Any investigation into allegations of child sex abuse at football clubs in NI must be carried out without persecuting innocent people, according to MP Gregory Campbell.
Mr Campbell said a rigorous investigation must take place after the PSNI confirmed yesterday they were looking at historic allegations of child sex abuse linked to clubs here.
However he warned investigators to heed the mistakes made during Operation Yewtree “where a significant number of innocent people had their reputations seriously damaged when they were wrongly implicated”.
A police spokesperson confirmed yesterday: “We have had a very small number of allegations of non-recent child sexual abuse linked to football clubs. We work closely with all of the sporting bodies to ensure effective safeguarding is in place.”
The Irish FA said it “will work fully with the police and relevant authorities on any allegations of abuse linked to football in Northern Ireland”.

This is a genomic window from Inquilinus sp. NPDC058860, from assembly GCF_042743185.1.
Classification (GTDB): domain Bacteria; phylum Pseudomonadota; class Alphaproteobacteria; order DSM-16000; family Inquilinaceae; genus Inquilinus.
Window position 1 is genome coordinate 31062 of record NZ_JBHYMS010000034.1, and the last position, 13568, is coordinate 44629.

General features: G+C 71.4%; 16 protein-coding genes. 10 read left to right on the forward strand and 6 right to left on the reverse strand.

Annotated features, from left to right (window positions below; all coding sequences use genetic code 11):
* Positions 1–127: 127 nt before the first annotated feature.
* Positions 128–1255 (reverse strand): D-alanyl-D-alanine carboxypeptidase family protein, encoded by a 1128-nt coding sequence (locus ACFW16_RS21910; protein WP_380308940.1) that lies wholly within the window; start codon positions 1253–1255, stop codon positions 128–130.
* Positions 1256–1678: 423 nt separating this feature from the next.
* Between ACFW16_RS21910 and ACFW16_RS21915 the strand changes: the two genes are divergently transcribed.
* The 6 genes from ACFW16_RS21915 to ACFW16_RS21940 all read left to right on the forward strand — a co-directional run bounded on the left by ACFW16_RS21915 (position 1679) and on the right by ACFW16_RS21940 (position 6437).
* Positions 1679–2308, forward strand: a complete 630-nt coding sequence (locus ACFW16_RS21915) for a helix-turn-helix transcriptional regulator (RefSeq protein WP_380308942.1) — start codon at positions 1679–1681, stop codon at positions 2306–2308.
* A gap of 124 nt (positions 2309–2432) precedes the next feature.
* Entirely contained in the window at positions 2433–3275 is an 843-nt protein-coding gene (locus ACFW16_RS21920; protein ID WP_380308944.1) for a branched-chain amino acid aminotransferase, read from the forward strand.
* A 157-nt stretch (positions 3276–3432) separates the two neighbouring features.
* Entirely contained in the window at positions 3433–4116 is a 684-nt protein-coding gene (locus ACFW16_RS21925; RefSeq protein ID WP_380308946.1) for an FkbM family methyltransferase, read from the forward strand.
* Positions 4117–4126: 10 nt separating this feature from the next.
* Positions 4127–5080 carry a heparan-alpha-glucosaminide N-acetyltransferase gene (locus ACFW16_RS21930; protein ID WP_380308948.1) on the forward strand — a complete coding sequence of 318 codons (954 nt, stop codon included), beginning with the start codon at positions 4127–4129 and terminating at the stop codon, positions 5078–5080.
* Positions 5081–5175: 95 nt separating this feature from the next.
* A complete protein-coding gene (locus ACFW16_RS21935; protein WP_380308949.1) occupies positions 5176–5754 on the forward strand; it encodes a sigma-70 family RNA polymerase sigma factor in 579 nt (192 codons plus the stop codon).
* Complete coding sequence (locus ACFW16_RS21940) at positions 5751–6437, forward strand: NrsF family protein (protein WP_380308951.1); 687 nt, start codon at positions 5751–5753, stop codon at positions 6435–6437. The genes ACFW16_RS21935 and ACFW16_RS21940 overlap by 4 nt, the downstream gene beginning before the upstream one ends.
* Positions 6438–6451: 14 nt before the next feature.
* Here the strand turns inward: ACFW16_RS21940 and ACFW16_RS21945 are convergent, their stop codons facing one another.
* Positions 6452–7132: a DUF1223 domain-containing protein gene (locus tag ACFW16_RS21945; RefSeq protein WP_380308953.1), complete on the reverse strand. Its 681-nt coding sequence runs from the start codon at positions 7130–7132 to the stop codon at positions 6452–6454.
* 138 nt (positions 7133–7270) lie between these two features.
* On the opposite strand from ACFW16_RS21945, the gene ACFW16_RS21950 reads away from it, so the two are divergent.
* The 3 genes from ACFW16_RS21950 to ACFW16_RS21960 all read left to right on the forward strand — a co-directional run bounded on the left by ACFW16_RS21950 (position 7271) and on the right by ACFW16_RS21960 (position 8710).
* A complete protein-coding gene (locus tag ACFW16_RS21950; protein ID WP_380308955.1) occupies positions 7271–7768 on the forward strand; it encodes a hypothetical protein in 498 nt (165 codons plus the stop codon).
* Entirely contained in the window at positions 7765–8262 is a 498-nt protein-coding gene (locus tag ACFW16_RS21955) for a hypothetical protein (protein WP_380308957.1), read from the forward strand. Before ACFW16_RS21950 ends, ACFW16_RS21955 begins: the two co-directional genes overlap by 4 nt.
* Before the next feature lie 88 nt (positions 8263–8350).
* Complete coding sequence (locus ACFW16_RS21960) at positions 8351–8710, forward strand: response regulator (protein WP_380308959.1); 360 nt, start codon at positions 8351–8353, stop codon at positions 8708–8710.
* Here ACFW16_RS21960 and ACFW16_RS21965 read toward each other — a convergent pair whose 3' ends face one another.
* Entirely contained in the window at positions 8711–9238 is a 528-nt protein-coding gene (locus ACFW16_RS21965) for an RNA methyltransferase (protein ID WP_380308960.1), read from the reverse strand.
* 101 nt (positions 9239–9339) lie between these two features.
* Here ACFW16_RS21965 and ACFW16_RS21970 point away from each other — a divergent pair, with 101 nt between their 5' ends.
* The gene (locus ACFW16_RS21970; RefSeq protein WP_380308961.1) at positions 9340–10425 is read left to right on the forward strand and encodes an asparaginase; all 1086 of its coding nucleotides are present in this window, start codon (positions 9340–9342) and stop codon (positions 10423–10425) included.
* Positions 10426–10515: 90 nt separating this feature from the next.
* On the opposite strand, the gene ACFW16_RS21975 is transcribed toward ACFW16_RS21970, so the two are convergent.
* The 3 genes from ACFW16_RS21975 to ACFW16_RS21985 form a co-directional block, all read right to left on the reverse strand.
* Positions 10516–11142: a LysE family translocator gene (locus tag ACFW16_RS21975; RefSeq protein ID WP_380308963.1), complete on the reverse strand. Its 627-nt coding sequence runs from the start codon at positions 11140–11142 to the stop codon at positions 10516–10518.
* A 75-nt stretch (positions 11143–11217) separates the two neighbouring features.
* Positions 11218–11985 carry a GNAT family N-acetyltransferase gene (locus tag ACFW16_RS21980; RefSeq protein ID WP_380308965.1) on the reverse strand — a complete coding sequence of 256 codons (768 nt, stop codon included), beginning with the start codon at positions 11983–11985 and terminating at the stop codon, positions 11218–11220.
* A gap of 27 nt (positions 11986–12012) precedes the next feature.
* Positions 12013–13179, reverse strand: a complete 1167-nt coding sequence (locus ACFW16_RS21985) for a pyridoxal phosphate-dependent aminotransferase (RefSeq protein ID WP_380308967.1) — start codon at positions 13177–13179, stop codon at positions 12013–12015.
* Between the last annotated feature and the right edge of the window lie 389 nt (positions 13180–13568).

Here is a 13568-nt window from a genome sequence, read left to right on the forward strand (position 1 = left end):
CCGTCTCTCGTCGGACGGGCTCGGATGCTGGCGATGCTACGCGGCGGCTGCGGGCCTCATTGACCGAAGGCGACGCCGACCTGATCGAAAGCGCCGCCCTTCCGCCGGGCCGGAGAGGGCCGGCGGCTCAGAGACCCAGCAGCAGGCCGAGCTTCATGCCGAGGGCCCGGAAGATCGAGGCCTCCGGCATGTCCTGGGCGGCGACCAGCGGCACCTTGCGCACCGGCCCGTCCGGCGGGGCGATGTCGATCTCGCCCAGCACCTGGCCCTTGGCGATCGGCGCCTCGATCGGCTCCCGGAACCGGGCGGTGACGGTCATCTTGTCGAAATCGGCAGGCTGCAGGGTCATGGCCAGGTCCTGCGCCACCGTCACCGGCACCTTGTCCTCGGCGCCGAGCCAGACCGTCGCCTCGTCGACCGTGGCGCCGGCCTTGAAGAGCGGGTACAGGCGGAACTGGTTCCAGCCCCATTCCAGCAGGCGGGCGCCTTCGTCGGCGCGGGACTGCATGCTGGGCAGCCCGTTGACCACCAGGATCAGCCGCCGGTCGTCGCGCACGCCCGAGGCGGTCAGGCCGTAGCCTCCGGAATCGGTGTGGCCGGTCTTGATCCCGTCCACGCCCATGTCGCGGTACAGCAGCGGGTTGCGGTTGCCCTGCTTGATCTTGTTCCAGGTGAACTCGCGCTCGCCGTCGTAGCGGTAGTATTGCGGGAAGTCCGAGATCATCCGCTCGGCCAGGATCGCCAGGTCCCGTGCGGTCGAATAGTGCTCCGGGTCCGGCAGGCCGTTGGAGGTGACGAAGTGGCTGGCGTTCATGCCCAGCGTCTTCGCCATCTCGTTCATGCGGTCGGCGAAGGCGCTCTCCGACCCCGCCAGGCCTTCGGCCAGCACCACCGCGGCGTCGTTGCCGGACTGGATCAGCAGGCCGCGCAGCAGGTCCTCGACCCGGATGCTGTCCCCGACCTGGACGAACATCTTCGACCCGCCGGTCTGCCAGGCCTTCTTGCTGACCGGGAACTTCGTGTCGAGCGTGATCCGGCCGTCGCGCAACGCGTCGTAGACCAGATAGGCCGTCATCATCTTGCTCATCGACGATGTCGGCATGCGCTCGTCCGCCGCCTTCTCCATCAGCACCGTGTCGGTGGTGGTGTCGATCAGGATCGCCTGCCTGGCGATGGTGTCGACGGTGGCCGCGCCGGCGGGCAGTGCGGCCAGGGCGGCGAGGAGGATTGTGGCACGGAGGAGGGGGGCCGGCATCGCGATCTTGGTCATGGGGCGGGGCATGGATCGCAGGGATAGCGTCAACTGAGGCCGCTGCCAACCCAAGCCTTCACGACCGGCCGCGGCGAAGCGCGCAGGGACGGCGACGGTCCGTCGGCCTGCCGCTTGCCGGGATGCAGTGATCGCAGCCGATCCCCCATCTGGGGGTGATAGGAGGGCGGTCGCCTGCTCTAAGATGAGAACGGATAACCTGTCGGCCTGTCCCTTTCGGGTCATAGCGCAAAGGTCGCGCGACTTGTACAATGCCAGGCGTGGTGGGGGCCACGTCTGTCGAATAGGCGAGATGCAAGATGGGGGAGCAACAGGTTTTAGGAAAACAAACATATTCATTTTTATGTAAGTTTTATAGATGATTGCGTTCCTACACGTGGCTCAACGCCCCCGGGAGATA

The association encouraged anyone involved in football that has suffered abuse to call the NSPCC football abuse hotline on 0800 023 2642.
Reacting to the allegations, Mr Campbell said: “Sports clubs, including the many football clubs in Northern Ireland are run largely by volunteers who give of their time freely and provide a very valuable service to the community.
“It is important that allegations are properly and fully investigated so that perpetrators are brought to justice. It is obviously important that clubs have proper processes in place to ensure they are safe places for our young people.
“That full and rigorous investigation must avoid some of the failures of previous investigations, such as that after the Jimmy Savile scandal was uncovered, where a significant number of innocent people had their reputations seriously damaged when they were wrongly implicated.”
NI Children’s Commissioner Koulla Yiasouma said: “This announcement is a reminder for organisations who work with children, on the importance of having robust and up to date child protection policies and procedures in place, and to ensure that relevant support and checks are in place for all those who work with young people.”
An NSPCC spokesperson said: “It’s vital that victims feel able to come forward about abuse, whether it is going on now or happened in the past.
“Revelations in recent weeks demonstrate that those who speak out about abuse will be listened to, supported and taken seriously.
“Reports of non-recent abuse can help organisations to learn lessons and take action to protect children now.”